Fortran gdb/gdb-ia Debugging

This is a “cheat sheet” for debugging Fortran code with gdb (and Intel’s fork gdb-ia that replaces idb), targeted to those accustomed to Matlab or Python code debugging. Obviously gdb is capable of far more than what’s listed here, down to stack registers and assembly instructions, but this is written for the science/engineering programmer who more typically uses a high-level language.

Note: In these descriptions, “function” is synonomous for program, function, and subroutine.

Start GDB debug of Fortran

assuming you have Fortran compiled program myprog with arguments hello and 3:

gdb --args ./myprog hello 3

start the program (perhaps after setting breakpoints) with

r

Setting breakpoints

Breakpoints are where the debugger stops running until you type c.

Set breakpoints by functionName:lineNumber. So for function myfun (gdb will find where it is) you might type

b myfun:32

If you’re using modules, let’s suppose mymod:

b mymod::myfun:32

List all variables

list all variables as two separate steps–one for local variables, and another for the arguments to the function.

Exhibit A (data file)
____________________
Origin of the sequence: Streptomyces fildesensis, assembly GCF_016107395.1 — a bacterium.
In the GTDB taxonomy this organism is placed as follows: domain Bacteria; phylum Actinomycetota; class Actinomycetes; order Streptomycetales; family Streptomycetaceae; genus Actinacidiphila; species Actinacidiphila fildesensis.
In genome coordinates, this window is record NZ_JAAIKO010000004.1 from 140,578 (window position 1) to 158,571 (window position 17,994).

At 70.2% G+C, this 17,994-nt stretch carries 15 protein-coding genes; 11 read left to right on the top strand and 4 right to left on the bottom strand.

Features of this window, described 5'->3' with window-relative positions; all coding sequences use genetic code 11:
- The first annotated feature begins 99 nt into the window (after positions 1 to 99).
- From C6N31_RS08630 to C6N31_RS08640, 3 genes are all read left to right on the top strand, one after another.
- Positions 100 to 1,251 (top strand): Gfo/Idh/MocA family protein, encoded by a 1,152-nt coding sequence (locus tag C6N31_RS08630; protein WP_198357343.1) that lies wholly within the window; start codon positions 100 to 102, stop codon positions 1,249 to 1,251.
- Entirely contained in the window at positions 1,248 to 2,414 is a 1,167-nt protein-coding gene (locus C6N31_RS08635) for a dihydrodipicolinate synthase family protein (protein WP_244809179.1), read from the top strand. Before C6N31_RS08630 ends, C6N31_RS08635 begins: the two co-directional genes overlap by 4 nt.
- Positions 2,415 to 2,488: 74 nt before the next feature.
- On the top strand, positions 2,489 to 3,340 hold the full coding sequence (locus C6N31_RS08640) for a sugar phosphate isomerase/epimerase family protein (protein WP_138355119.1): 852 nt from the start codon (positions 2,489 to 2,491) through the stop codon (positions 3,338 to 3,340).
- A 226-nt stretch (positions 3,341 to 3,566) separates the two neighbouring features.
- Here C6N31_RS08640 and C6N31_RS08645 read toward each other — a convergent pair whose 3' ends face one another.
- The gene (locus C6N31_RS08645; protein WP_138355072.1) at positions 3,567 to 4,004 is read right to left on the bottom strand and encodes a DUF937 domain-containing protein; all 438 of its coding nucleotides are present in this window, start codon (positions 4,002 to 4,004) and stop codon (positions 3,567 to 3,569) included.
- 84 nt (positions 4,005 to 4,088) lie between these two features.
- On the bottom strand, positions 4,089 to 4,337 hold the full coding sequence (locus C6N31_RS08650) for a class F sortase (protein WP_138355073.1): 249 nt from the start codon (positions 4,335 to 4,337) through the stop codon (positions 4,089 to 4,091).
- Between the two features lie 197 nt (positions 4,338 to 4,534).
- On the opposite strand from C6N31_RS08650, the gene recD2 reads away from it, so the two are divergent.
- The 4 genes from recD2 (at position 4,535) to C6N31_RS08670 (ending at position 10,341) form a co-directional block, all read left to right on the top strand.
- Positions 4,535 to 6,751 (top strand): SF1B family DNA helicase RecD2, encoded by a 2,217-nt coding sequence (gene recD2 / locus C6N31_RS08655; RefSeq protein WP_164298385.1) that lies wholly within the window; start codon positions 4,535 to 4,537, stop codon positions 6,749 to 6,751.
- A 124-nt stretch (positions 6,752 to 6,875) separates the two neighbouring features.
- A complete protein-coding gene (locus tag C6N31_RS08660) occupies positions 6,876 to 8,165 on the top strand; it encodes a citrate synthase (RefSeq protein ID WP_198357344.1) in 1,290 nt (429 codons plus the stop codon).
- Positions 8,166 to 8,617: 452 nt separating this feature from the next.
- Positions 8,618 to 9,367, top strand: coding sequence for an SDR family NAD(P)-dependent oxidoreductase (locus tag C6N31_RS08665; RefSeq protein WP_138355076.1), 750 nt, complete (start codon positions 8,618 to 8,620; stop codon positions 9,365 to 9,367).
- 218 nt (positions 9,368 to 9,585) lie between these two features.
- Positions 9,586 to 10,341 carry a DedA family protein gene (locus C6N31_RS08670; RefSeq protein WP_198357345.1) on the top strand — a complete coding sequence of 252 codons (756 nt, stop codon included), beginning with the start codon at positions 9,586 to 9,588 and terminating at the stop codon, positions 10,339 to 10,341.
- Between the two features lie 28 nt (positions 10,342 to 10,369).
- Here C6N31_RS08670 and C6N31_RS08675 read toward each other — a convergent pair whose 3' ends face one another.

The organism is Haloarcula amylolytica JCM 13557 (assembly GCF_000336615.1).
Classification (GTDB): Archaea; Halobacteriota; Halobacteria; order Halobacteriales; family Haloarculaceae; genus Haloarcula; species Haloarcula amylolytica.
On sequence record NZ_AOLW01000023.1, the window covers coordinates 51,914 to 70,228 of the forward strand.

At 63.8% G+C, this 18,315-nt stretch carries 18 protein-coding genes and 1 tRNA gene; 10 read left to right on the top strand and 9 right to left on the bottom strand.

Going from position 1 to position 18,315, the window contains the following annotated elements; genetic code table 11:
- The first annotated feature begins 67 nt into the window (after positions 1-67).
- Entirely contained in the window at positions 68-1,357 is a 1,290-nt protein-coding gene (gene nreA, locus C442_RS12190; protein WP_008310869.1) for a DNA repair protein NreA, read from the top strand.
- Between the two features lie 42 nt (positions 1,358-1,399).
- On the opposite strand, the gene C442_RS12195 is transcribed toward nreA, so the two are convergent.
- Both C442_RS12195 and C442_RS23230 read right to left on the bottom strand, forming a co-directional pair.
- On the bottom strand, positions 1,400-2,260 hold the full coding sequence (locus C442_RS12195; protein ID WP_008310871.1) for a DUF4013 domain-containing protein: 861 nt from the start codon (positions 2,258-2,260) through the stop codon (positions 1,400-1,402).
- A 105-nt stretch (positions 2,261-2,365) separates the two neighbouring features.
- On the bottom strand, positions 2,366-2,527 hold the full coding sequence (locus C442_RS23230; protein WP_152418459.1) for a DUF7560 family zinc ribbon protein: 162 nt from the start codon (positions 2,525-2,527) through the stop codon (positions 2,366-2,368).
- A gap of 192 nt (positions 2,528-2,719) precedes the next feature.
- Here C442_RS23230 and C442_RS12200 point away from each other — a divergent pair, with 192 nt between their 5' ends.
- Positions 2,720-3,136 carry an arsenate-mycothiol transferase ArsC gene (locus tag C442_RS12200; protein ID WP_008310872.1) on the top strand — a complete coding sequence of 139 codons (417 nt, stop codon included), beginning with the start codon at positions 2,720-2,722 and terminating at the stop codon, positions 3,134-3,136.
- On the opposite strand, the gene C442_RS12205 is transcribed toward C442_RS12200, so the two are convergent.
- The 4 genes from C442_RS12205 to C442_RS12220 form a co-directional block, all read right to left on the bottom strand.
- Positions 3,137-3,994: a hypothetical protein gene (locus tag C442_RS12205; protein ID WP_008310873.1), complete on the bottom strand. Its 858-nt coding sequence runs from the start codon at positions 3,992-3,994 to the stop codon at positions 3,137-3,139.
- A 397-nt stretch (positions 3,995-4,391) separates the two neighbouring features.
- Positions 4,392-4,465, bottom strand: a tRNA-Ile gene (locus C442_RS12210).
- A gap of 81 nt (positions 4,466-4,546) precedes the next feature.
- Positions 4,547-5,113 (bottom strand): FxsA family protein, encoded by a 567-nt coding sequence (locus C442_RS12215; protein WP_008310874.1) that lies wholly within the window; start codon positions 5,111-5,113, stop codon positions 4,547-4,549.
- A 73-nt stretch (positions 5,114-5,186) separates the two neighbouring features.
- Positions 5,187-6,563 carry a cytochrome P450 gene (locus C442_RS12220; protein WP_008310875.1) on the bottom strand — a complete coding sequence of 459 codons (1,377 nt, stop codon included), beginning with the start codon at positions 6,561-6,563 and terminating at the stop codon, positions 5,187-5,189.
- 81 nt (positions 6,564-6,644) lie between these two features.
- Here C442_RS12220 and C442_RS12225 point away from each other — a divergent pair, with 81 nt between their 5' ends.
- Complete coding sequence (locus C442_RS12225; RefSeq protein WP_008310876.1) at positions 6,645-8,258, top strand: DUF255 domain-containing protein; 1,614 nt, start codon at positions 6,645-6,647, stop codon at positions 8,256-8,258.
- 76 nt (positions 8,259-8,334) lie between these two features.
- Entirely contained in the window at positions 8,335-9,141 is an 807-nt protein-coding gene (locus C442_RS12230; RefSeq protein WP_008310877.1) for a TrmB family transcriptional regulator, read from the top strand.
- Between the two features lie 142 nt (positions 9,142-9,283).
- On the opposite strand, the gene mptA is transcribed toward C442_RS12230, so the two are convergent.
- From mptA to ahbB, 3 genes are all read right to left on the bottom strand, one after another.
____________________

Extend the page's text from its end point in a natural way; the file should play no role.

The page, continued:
Variable shape (elements/dim) and size (bytes/element)

variable type, per-element size in bytes, and shape are available for each variable “var” by

    whatis var

var = REAL(8) (220,23,83)

would be for a real64 3-D array.

If “var” is a “derived type” (similar to “struct” in other languages) you can get the same information about each record “prop” of the derived type by

    whatis var%prop

List values/names of function local variables

Local variables are variables used only within the scope of the function–excluding arguments to the function.

info locals

List values/names of function arguments

This lists the names and values of all arguments to the function you’re currently in.

info args

For example, if you’re in integer function myfun(a,b) or subroutine mysub(a,b), upon info args you’d see perhaps

a = 1.5 b = 0.2

If a or b are arrays or structs, etc. you will see array values printed as well.